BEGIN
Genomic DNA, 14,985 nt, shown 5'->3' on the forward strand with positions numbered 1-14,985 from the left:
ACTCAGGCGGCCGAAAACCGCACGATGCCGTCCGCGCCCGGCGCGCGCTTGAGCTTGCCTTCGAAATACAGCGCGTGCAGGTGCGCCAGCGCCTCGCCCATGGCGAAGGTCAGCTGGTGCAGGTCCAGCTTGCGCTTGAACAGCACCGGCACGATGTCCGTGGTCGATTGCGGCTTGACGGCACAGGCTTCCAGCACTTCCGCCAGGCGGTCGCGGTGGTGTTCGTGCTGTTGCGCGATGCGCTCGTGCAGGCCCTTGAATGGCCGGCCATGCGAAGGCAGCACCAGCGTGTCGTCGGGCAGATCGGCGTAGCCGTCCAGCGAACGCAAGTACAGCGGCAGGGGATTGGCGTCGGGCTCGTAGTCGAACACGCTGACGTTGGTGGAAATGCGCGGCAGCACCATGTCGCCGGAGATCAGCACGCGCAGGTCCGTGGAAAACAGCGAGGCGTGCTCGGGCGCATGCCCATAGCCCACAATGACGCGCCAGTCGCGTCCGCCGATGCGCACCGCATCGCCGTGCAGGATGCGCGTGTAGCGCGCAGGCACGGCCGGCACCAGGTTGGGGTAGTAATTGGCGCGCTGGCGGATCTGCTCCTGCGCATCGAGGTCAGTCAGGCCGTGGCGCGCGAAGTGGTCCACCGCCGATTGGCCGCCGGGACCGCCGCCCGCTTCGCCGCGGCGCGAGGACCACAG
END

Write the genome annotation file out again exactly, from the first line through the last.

Genomic DNA, 14,985 nt, shown 5'->3' on the forward strand with positions numbered 1-14,985 from the left:
ACTCAGGCGGCCGAAAACCGCACGATGCCGTCCGCGCCCGGCGCGCGCTTGAGCTTGCCTTCGAAATACAGCGCGTGCAGGTGCGCCAGCGCCTCGCCCATGGCGAAGGTCAGCTGGTGCAGGTCCAGCTTGCGCTTGAACAGCACCGGCACGATGTCCGTGGTCGATTGCGGCTTGACGGCACAGGCTTCCAGCACTTCCGCCAGGCGGTCGCGGTGGTGTTCGTGCTGTTGCGCGATGCGCTCGTGCAGGCCCTTGAATGGCCGGCCATGCGAAGGCAGCACCAGCGTGTCGTCGGGCAGATCGGCGTAGCCGTCCAGCGAACGCAAGTACAGCGGCAGGGGATTGGCGTCGGGCTCGTAGTCGAACACGCTGACGTTGGTGGAAATGCGCGGCAGCACCATGTCGCCGGAGATCAGCACGCGCAGGTCCGTGGAAAACAGCGAGGCGTGCTCGGGCGCATGCCCATAGCCCACAATGACGCGCCAGTCGCGTCCGCCGATGCGCACCGCATCGCCGTGCAGGATGCGCGTGTAGCGCGCAGGCACGGCCGGCACCAGGTTGGGGTAGTAATTGGCGCGCTGGCGGATCTGCTCCTGCGCATCGAGGTCAGTCAGGCCGTGGCGCGCGAAGTGGTCCACCGCCGATTGGCCGCCGGGACCGCCGCCCGCTTCGCCGCGGCGCGAGGACCACAG